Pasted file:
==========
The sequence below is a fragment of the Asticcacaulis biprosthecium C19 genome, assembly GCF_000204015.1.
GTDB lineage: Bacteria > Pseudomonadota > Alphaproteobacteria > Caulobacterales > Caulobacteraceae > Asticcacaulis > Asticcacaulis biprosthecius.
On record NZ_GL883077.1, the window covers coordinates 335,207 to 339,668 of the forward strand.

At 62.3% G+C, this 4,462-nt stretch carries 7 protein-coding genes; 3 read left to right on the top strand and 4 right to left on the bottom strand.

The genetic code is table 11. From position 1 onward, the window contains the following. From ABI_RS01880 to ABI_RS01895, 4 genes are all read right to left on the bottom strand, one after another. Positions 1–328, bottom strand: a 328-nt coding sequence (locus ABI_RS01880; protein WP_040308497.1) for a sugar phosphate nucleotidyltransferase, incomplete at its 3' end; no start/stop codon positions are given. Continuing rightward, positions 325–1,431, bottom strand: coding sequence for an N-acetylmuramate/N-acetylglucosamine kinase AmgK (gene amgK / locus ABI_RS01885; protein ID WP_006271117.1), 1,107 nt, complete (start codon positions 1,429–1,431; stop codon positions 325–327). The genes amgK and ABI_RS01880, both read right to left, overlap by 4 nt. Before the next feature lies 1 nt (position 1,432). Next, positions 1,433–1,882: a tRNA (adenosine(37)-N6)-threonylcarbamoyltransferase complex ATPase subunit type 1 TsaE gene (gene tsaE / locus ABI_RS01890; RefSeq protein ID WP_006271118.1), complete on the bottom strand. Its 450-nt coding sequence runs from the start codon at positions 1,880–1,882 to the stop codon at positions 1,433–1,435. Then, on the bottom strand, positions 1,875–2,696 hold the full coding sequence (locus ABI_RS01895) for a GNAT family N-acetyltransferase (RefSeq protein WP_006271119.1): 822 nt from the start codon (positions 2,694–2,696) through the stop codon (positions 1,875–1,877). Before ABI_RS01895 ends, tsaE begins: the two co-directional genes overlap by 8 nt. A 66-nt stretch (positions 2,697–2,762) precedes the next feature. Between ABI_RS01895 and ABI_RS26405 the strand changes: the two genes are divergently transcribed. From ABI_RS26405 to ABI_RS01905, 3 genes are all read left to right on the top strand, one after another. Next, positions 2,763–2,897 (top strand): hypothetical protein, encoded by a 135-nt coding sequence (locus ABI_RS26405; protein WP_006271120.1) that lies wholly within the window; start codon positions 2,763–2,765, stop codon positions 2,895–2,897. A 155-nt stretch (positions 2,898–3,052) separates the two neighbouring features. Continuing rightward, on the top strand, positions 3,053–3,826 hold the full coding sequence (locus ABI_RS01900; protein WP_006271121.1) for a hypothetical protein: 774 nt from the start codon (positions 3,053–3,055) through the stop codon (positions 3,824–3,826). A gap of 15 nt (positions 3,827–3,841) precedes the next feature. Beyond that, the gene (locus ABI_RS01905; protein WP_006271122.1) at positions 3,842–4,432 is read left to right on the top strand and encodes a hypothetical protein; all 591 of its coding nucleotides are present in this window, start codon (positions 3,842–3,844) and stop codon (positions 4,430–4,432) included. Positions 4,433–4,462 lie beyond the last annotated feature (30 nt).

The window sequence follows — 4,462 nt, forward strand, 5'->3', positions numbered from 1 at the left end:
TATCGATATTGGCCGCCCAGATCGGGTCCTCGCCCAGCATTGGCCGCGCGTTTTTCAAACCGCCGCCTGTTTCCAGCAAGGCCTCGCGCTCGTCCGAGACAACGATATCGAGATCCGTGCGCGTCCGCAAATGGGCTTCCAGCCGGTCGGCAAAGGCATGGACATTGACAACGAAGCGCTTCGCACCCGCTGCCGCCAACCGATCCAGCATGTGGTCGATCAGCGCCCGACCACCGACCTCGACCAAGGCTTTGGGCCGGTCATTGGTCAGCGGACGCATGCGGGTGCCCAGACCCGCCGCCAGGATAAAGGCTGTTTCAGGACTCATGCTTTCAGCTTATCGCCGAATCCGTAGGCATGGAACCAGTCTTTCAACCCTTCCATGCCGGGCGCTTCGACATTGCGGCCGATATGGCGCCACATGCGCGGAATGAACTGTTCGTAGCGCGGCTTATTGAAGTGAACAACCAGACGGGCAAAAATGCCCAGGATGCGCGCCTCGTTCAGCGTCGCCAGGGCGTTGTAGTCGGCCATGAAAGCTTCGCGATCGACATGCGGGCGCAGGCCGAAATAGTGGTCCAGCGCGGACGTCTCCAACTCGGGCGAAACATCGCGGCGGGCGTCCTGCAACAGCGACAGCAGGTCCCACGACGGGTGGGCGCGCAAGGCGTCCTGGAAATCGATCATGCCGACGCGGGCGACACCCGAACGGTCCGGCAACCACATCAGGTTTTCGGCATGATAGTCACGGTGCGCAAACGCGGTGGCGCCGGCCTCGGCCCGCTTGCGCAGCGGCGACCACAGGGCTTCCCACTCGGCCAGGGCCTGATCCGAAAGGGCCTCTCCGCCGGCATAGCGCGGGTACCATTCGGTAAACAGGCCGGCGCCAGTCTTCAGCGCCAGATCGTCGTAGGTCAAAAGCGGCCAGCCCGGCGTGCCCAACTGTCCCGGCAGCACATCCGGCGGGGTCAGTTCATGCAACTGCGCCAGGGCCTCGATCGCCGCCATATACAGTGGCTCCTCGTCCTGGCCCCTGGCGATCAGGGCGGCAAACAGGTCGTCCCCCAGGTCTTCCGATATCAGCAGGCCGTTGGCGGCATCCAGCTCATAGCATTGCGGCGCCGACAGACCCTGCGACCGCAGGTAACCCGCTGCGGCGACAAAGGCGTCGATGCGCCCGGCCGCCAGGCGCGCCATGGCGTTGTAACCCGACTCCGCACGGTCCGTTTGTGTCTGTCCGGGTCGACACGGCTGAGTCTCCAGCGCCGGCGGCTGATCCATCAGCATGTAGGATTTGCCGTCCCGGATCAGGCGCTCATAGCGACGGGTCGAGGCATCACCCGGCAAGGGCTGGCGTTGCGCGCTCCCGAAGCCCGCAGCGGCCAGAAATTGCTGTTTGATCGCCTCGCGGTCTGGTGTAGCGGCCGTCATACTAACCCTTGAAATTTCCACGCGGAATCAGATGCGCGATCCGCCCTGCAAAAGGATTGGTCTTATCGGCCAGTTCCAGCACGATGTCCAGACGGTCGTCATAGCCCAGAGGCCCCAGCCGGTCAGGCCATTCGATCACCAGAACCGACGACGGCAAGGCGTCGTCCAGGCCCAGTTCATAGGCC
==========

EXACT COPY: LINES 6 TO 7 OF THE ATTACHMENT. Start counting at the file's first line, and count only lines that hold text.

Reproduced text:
The window sequence follows — 4,462 nt, forward strand, 5'->3', positions numbered from 1 at the left end:
TATCGATATTGGCCGCCCAGATCGGGTCCTCGCCCAGCATTGGCCGCGCGTTTTTCAAACCGCCGCCTGTTTCCAGCAAGGCCTCGCGCTCGTCCGAGACAACGATATCGAGATCCGTGCGCGTCCGCAAATGGGCTTCCAGCCGGTCGGCAAAGGCATGGACATTGACAACGAAGCGCTTCGCACCCGCTGCCGCCAACCGATCCAGCATGTGGTCGATCAGCGCCCGACCACCGACCTCGACCAAGGCTTTGGGCCGGTCATTGGTCAGCGGACGCATGCGGGTGCCCAGACCCGCCGCCAGGATAAAGGCTGTTTCAGGACTCATGCTTTCAGCTTATCGCCGAATCCGTAGGCATGGAACCAGTCTTTCAACCCTTCCATGCCGGGCGCTTCGACATTGCGGCCGATATGGCGCCACATGCGCGGAATGAACTGTTCGTAGCGCGGCTTATTGAAGTGAACAACCAGACGGGCAAAAATGCCCAGGATGCGCGCCTCGTTCAGCGTCGCCAGGGCGTTGTAGTCGGCCATGAAAGCTTCGCGATCGACATGCGGGCGCAGGCCGAAATAGTGGTCCAGCGCGGACGTCTCCAACTCGGGCGAAACATCGCGGCGGGCGTCCTGCAACAGCGACAGCAGGTCCCACGACGGGTGGGCGCGCAAGGCGTCCTGGAAATCGATCATGCCGACGCGGGCGACACCCGAACGGTCCGGCAACCACATCAGGTTTTCGGCATGATAGTCACGGTGCGCAAACGCGGTGGCGCCGGCCTCGGCCCGCTTGCGCAGCGGCGACCACAGGGCTTCCCACTCGGCCAGGGCCTGATCCGAAAGGGCCTCTCCGCCGGCATAGCGCGGGTACCATTCGGTAAACAGGCCGGCGCCAGTCTTCAGCGCCAGATCGTCGTAGGTCAAAAGCGGCCAGCCCGGCGTGCCCAACTGTCCCGGCAGCACATCCGGCGGGGTCAGTTCATGCAACTGCGCCAGGGCCTCGATCGCCGCCATATACAGTGGCTCCTCGTCCTGGCCCCTGGCGATCAGGGCGGCAAACAGGTCGTCCCCCAGGTCTTCCGATATCAGCAGGCCGTTGGCGGCATCCAGCTCATAGCATTGCGGCGCCGACAGACCCTGCGACCGCAGGTAACCCGCTGCGGCGACAAAGGCGTCGATGCGCCCGGCCGCCAGGCGCGCCATGGCGTTGTAACCCGACTCCGCACGGTCCGTTTGTGTCTGTCCGGGTCGACACGGCTGAGTCTCCAGCGCCGGCGGCTGATCCATCAGCATGTAGGATTTGCCGTCCCGGATCAGGCGCTCATAGCGACGGGTCGAGGCATCACCCGGCAAGGGCTGGCGTTGCGCGCTCCCGAAGCCCGCAGCGGCCAGAAATTGCTGTTTGATCGCCTCGCGGTCTGGTGTAGCGGCCGTCATACTAACCCTTGAAATTTCCACGCGGAATCAGATGCGCGATCCGCCCTGCAAAAGGATTGGTCTTATCGGCCAGTTCCAGCACGATGTCCAGACGGTCGTCATAGCCCAGAGGCCCCAGCCGGTCAGGCCATTCGATCACCAGAACCGACGACGGCAAGGCGTCGTCCAGGCCCAGTTCATAGGCC